Japanese researchers breed transparent frogs
TOKYO (Reuters Life!) - Japanese scientists have bred transparent frogs, whose internal organs can be seen through their skins, giving researchers who study diseases such as cancer insight into organ growth and development. The scientists used selective sequential breeding and not genetic engineering to achieve the result.
The frogs are the first of their kind, said Professor Masayuki Sumida, who led the project at the Institute for Amphibian Biology at Hiroshima University.
"In the past, there haven't been any reports on transparent four-legged animals," he told Reuters.
The animals have been bred from common Japanese Brown Frogs gathered in frog hunts around the country. Since they don't dissect the amphibians, researchers can continue to use the same frogs to observe changes in organ mechanisms or the effects of certain chemicals.
"Because the frogs remain transparent from their birth to adulthood, organs of the same frog could be studied throughout," Sumida said. "This is simple and cheap when studying, for instance, how certain chemicals influence bones."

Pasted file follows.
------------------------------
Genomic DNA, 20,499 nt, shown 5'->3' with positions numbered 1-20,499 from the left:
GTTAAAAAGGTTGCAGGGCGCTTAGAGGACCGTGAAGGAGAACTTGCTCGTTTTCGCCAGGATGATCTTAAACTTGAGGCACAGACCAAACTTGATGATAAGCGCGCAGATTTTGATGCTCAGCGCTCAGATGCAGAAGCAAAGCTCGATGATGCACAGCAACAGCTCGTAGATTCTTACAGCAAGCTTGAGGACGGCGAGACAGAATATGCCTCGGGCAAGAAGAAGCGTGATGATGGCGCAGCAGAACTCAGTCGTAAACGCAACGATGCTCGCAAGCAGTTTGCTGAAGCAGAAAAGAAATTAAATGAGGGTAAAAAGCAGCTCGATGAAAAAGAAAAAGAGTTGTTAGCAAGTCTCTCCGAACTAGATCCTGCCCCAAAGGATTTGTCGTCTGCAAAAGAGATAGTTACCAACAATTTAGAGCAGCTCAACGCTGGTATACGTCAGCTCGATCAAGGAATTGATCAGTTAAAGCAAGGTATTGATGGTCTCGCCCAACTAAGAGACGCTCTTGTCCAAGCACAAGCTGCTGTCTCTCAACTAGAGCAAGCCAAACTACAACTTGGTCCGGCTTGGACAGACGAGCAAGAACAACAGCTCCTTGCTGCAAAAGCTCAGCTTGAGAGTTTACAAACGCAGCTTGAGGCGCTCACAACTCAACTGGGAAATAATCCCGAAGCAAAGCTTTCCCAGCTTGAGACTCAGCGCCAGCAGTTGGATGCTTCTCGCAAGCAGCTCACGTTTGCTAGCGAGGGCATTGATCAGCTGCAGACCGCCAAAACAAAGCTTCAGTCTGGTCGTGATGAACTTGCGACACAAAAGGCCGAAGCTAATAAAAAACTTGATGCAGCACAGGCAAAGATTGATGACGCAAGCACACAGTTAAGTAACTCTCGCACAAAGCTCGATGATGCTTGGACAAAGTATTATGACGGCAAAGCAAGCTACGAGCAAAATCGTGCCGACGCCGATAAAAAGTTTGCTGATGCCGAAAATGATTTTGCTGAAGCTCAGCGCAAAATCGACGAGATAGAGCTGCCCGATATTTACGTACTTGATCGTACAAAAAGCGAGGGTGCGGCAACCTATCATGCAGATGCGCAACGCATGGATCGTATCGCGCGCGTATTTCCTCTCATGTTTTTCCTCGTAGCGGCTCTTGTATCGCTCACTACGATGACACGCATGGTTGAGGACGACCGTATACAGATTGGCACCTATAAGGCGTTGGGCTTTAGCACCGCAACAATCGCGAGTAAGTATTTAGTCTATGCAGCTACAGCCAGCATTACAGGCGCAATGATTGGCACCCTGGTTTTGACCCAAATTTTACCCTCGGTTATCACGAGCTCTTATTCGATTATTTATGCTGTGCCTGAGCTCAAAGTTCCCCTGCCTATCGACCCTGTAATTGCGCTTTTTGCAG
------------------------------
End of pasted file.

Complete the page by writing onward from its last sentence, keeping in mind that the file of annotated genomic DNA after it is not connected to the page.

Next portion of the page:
By attaching green fluorescent protein to a stretch of DNA and injecting it into the frog, researchers can trace different genes from the outside as affected areas of the frog will glow.
The scientists plan to patent the see-through amphibians but they have not yet perfected the process.
Only one in 16 frogs they breed is transparent and they have not managed to maintain the transparency to a second generation.
"Their eggs develop poorly, so it's difficult to maintain them for many generations," Sumida said.
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